SAN DIEGO — Los Angeles Mayor Antonio Villaraigosa, speaking Saturday to the nation's largest Latino civil rights organization, urged its members to campaign hard for Democratic presidential hopeful Sen. Barack Obama, saying the presumptive nominee was their best hope for reforming federal immigration policies.
In his address to thousands attending the National Council of La Raza conference, Villaraigosa criticized the Bush administration for what he called its "selective enforcement" of immigration laws. He said that the federal government should focus its efforts on "criminals instead of working people," and that current enforcement practices unfairly tear families apart and punish small businesses. Instead, he said, authorities should be going after illegal immigrants who commit crimes.
Villaraigosa invoked the imagery of the Statue of Liberty, welcoming all immigrants, to counter the anti-immigrant rhetoric he said is pervasive on talk radio and cable television. He touched on the ethnic undertones of the federal barrier being constructed along the Mexican border, saying he was thankful that the U.S. never built a wall to keep out Irish immigrants or considered erecting a massive fence along the Canadian border.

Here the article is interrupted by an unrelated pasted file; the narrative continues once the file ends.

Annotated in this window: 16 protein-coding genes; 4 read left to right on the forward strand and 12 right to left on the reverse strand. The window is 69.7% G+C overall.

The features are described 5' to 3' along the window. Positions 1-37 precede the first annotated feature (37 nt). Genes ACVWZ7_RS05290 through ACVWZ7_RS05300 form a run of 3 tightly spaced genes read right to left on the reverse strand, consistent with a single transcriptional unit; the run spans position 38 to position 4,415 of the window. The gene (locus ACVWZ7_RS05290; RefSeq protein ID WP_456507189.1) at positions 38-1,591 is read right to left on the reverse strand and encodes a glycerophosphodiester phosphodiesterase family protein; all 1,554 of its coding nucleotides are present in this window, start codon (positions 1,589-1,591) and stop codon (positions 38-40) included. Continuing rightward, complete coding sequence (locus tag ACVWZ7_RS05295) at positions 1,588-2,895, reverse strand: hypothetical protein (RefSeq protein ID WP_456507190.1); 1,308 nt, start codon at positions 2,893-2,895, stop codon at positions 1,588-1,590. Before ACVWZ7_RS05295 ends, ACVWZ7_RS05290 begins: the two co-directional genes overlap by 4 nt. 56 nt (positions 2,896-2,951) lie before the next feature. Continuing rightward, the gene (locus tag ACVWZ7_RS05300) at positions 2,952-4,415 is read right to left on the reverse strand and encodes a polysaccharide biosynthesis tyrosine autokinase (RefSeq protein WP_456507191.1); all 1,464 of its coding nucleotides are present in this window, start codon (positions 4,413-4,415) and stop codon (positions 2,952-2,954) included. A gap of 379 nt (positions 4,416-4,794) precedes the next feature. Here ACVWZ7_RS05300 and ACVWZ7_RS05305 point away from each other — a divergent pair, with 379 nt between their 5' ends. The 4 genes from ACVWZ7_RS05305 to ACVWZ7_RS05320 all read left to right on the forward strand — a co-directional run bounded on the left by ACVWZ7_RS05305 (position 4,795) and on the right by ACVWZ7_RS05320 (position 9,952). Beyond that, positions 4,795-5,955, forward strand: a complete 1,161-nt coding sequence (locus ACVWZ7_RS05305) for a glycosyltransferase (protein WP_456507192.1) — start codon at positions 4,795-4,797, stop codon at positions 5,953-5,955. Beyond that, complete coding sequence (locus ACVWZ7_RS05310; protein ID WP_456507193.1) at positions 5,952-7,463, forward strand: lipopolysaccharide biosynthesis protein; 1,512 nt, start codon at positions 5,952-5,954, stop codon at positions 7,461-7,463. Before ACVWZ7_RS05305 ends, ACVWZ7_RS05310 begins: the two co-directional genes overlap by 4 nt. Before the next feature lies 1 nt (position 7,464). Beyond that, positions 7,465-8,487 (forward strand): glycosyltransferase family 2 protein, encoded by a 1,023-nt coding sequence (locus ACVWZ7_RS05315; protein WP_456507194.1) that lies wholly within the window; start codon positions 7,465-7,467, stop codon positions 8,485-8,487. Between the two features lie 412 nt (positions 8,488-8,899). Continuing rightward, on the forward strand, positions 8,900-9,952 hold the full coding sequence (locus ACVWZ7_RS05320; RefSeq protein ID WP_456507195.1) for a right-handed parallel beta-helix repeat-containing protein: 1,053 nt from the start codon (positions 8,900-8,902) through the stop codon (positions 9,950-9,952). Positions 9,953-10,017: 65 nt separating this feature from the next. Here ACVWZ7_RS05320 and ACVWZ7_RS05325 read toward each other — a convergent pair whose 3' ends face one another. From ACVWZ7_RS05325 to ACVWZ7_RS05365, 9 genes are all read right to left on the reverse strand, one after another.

For the last two weeks, Villaraigosa, who had been a prominent backer of Obama's one-time rival N.Y. Sen. Hillary Rodham Clinton, has taken a very active and public role in selling Obama to Latino voters. A week ago, at the Obama campaign's request, he defended the Illinois senator's record after Republican presidential hopeful Sen. John McCain of Arizona ran a Spanish-language radio ad accusing Obama of only now recognizing the importance of the Latino vote. On Tuesday, Villaraigosa flew to Washington to introduce Obama at the League of Latin American Citizens convention.